Republicans have their own favored bill: The Strong Families Act, sponsored by Sens. Deb Fischer and Angus King. Rubio’s plan, which grants nonrefundable tax credits to employers that offer paid family leave, is largely modeled off it.
In a speech unveiling the plan in September at the Values Voter Summit, a gathering of social conservatives, Rubio was clear: his plan would not be a mandate on businesses. Instead, he proposes an employer tax incentive, or a subsidy to encourage businesses to offer paid leave to their employees. Specifically, his plan would give companies a 25 percent nonrefundable tax credit for offering four to 12 weeks of paid leave. In theory, offsetting the cost to businesses for paid leave would push more companies to offer it.
But that’s not how employer tax subsidies often work out. “As with all tax-credit programs, at the margin it probably won’t get most employers to change,” said economist Aparna Mathur, who is affiliated with the conservative-leaning American Enterprise Institute. She was skeptical that Rubio’s plan would compel companies not already doing so to offer paid leave. For many tax incentives, “most existing evidence indicates that companies would be doing it anyway,” she said, pointing to the research and development tax credit (which lets businesses deduct R&D investments from their tax bill) as an example. In other words, Rubio’s plan might just subsidize companies that already offer paid family leave. Still, Mathur said it was a “step in the right direction.”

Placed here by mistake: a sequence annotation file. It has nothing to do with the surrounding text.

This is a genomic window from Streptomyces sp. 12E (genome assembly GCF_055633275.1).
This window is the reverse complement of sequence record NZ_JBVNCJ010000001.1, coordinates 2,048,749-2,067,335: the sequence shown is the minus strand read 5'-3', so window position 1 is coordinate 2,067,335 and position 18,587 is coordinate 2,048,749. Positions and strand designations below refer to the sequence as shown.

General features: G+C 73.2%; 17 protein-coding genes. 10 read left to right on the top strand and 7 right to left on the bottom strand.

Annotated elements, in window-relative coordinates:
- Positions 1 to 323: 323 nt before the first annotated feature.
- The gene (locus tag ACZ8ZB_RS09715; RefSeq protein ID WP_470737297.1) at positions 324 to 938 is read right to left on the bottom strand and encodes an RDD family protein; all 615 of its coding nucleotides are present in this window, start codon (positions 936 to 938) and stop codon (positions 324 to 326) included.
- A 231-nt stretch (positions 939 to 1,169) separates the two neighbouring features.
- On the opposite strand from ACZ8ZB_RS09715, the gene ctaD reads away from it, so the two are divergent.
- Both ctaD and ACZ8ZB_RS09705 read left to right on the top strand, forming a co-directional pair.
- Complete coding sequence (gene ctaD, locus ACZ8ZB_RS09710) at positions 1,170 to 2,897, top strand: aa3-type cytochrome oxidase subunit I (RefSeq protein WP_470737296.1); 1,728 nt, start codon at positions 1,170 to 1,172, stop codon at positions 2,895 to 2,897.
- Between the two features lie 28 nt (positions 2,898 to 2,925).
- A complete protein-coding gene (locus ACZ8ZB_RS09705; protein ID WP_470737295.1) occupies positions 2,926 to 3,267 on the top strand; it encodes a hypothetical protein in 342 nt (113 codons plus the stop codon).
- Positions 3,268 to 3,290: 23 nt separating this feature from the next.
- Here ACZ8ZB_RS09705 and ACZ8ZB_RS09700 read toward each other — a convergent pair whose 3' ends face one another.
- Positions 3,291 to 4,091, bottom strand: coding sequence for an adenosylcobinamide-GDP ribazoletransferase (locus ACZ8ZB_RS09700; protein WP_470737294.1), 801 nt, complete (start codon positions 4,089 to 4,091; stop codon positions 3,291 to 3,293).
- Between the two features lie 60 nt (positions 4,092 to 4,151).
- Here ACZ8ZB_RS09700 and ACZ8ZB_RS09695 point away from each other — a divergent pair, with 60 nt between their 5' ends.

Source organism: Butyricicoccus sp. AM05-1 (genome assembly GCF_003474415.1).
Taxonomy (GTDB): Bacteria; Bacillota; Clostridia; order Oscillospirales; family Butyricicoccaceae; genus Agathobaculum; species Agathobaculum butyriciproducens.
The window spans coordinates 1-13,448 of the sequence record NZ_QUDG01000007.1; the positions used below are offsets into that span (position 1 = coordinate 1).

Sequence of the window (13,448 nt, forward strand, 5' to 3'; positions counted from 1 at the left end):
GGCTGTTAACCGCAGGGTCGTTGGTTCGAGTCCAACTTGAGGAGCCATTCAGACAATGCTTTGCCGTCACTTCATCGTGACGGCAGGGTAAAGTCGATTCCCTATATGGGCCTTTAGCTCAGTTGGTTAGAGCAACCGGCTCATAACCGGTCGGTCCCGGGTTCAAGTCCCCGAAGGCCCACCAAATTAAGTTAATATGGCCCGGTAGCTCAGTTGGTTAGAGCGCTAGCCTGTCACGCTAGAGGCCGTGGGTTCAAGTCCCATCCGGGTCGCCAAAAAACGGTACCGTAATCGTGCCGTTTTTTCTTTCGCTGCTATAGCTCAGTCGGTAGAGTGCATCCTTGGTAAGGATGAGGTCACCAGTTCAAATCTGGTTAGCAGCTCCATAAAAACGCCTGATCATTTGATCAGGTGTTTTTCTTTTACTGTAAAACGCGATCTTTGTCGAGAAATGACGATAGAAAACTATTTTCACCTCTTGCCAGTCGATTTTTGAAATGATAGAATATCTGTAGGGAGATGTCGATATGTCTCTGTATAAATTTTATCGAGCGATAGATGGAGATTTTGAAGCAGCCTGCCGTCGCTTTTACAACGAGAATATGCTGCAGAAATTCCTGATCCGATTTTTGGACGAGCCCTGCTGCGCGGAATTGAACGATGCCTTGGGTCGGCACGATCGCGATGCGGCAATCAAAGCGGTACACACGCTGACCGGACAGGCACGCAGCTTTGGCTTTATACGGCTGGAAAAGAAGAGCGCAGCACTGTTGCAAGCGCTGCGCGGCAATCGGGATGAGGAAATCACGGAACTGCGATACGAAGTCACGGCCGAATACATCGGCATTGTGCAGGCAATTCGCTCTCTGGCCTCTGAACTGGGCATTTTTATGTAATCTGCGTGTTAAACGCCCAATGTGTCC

The Rubio campaign declined to respond specifically to criticism of his plan’s effectiveness, but communications director Alex Conant said, “Marco is open to other proposals, so long as they do not raise taxes or create new mandates.”
Syracuse economist Sarah Hamersma studied the effect of two tax credits initiated in the 1990s to encourage businesses to hire disadvantaged workers: the Work Opportunity Tax Credit and Welfare-to-Work credit. Her research concluded that those tax incentives were “vastly underutilized” and ineffective at encouraging hiring in the targeted groups.
Although her work is frequently cited by critics of Rubio’s proposal, Hamersma sees the policies as apples and oranges. The employer subsidies she studied were trying to get firms to hire certain people, and the paid family leave credits would be “pushing for a more subtle behavioral change,” she said; that is, the credits would apply to workers a firm has already hired (and hence pose no “risk” to the firms using the credit). But because the plan offers only a 25 percent credit, “I’d be surprised if it made a huge difference” in increasing paid family leave coverage, she said.
Whether or not Rubio’s plan is effective at expanding paid family leave, both conservatives and progressives agree that paid family leave is becoming more popular among voters. “Up until this point, paid family leave has been a Democratic issue, but going forward it’ll be a bipartisan issue,” said W. Bradford Wilcox, a sociologist at the University of Virginia who is also affiliated with the American Enterprise Institute.
Rubio’s proposal is “not my favorite,” the Center for American Progress’s Glynn said, as it falls short of being comprehensive. “But that he’s talking about it at all reflects a real shift.”
Disclosure: The author is a new-ish dad who gratefully took a month of paternity leave.